Moore, Richard Bishop (6 May 1871-20 Jan. 1931), chemist, was born in Cincinnati, Ohio, the son of William Thomas Moore, a minister of the Disciples of Christ, and Mary (maiden name unknown). In 1878 Moore's parents moved to England, where Richard received the greater part of his education. He studied at University College, London, under William Ramsay, the discoverer of several inert gases, from 1886 to 1890. He became a chemistry instructor in a high school and then at Birkbeck Institute, London, until 1893. After two years of study in the British Museum, Moore returned to the United States and earned a bachelor's degree in a year from the University of Chicago (1896). He remained at Chicago as an assistant for another year and from 1897 to 1905 was a chemistry instructor at the University of Missouri, where he conducted his first experiments on radioactivity. In 1902 he married Callie Pemberton of Auxvasse, Missouri.

The science of radioactivity was new and exciting in the century's first decade. Early progress had been made in the study of the physical properties of the radiations; now it was the chemists' turn to investigate the radioelements themselves. American leaders in this field, Bertram B. Boltwood and Herbert N. McCoy, sought to establish reproducible standards and determine the relative activities of the components of the decay series. In this work they had the valued support of scientists of the second rank, such as Moore. With his colleague at Missouri, Herman Schlundt, Moore in 1905 measured the radioactivity of several deep wells near their school. Later he surveyed the thermal waters of Yellowstone National Park for their radioactive properties. Ground water, air, soil, and even the mist at Niagara Falls were found to be active in this period, so this work fit in well with proof of the widespread occurrence of radioactivity. Moore and Schlundt also devised techniques for separating uranium X from its parent uranium and made the exciting claim that the former emits an alpha particle. This theory was important in helping to account for the twelve mass units between uranium and radium. Their conclusion was wrong (the alpha came from an unsuspected radioelement, uranium II), but their work was a valuable step in ferreting out the components of this decay series.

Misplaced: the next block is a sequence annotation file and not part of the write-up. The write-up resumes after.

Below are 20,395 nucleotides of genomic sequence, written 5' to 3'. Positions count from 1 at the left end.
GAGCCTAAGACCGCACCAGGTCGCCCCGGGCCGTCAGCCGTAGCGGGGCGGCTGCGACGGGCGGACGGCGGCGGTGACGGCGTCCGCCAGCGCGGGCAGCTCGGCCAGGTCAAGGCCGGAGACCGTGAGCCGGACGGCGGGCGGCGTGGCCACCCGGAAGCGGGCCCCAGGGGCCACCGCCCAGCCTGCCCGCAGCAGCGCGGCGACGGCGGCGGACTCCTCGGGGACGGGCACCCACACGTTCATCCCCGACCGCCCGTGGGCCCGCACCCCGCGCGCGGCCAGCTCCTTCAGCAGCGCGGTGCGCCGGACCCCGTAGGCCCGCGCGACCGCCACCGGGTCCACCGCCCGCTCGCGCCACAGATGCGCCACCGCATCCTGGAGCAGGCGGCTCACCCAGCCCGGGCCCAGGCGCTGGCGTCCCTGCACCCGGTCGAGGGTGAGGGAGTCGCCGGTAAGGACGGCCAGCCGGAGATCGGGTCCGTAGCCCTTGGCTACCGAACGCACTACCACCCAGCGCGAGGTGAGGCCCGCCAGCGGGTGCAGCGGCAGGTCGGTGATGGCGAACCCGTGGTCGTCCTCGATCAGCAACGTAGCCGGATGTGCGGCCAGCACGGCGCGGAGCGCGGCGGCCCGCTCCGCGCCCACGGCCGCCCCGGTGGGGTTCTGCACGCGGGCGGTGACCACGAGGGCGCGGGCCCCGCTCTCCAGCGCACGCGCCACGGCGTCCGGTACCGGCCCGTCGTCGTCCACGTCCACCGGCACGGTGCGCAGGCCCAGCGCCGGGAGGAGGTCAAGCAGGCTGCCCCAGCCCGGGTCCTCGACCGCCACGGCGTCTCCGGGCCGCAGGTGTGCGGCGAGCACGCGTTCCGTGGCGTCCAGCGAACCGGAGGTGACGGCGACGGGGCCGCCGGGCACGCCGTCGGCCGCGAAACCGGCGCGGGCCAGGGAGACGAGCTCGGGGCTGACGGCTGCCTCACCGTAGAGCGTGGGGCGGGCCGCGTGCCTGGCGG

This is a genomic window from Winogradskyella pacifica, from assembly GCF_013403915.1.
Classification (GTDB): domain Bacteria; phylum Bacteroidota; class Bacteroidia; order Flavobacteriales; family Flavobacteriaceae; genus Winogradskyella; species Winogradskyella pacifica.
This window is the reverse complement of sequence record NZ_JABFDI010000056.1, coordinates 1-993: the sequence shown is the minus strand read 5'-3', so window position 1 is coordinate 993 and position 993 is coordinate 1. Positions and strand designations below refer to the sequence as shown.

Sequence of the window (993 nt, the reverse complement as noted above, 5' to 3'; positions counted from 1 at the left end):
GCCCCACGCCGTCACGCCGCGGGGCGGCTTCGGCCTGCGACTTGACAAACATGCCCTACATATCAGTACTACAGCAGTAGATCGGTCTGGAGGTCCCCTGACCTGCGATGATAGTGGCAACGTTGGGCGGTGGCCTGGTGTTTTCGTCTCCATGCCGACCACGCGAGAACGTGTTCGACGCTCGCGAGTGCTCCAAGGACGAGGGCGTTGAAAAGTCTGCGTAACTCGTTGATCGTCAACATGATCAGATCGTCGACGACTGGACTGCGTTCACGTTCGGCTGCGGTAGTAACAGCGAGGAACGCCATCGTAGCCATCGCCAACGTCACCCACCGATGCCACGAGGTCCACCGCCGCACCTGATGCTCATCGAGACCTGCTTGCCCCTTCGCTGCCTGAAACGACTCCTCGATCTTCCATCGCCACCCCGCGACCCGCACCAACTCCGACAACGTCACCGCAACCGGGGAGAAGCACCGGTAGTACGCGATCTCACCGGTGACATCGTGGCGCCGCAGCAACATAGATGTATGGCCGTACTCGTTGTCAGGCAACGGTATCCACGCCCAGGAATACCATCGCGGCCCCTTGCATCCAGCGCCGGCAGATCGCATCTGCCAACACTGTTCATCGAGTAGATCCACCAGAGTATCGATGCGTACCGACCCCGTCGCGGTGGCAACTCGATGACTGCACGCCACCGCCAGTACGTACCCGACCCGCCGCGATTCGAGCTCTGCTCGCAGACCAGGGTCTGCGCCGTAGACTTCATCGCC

Moore next served as chemistry professor at Butler College, in Indianapolis, Indiana, until 1911, after which he spent a dozen years in the U.S. Bureau of Soils and the Bureau of Mines. As chief of the Bureau of Mines' laboratory in Denver, Moore in 1912 made the first detailed survey of the carnotite deposits in Colorado and Utah. He revealed that this uranium mineral was the largest source of radium in the world. Concentrated ore was shipped abroad for purification, and the tiny amount of radium extracted was sold in the United States for medical use at prices over $100,000 a gram. Charging that such prices were excessive, Moore led successful efforts to devise efficient separations techniques and build a domestic radium industry. Promoted to chief chemist of the bureau in 1919, Moore was put in charge of work with helium. Since the alpha particle is actually a helium nucleus, and much helium originates from radioactive decay, Moore's interest probably derived from his student days with Ramsay and a leave he spent in Ramsay's laboratory from 1907 to 1908, during which he worked on inert gases. He was an early advocate of helium's use in balloons and airships, and he encouraged the U.S. government to protect this resource.

From 1923 to 1926 Moore was employed by the Dorr Company, an engineering firm in New York. His last appointment was as professor of chemistry and dean of the school of science at Purdue University. In 1924 he married Georgie Elizabeth Dowell of Dallas Texas. They adopted five-year-old Carol in 1930. He died in New York City.



An obituary is in Industrial and Engineering Chemistry, News Edition, 10 Feb. 1931, p. 40. Information may also be found in Lawrence Badash, Radioactivity in America: Growth and Decay of a Science (1979).

Lawrence Badash

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American National Biography Online Feb. 2000.
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